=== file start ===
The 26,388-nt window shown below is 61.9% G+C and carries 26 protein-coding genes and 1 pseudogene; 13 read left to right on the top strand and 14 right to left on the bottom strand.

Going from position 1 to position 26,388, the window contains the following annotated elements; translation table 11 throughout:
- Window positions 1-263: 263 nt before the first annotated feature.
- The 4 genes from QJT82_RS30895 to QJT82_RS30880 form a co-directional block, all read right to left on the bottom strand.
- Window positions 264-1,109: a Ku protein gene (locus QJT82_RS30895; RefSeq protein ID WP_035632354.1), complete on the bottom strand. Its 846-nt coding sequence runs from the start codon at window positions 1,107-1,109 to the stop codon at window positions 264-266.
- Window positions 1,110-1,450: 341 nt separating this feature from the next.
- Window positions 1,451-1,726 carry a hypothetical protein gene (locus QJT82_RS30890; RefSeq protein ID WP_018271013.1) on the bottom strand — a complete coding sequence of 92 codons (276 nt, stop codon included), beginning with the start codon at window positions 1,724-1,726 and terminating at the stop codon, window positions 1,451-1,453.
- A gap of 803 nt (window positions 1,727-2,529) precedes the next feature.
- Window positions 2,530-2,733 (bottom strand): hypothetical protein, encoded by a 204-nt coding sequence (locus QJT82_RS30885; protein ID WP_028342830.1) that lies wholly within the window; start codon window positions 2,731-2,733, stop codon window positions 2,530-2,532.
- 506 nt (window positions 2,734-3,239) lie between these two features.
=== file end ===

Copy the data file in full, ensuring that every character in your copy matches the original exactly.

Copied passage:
The 26,388-nt window shown below is 61.9% G+C and carries 26 protein-coding genes and 1 pseudogene; 13 read left to right on the top strand and 14 right to left on the bottom strand.

Going from position 1 to position 26,388, the window contains the following annotated elements; translation table 11 throughout:
- Window positions 1-263: 263 nt before the first annotated feature.
- The 4 genes from QJT82_RS30895 to QJT82_RS30880 form a co-directional block, all read right to left on the bottom strand.
- Window positions 264-1,109: a Ku protein gene (locus QJT82_RS30895; RefSeq protein ID WP_035632354.1), complete on the bottom strand. Its 846-nt coding sequence runs from the start codon at window positions 1,107-1,109 to the stop codon at window positions 264-266.
- Window positions 1,110-1,450: 341 nt separating this feature from the next.
- Window positions 1,451-1,726 carry a hypothetical protein gene (locus QJT82_RS30890; RefSeq protein ID WP_018271013.1) on the bottom strand — a complete coding sequence of 92 codons (276 nt, stop codon included), beginning with the start codon at window positions 1,724-1,726 and terminating at the stop codon, window positions 1,451-1,453.
- A gap of 803 nt (window positions 1,727-2,529) precedes the next feature.
- Window positions 2,530-2,733 (bottom strand): hypothetical protein, encoded by a 204-nt coding sequence (locus QJT82_RS30885; protein ID WP_028342830.1) that lies wholly within the window; start codon window positions 2,731-2,733, stop codon window positions 2,530-2,532.
- 506 nt (window positions 2,734-3,239) lie between these two features.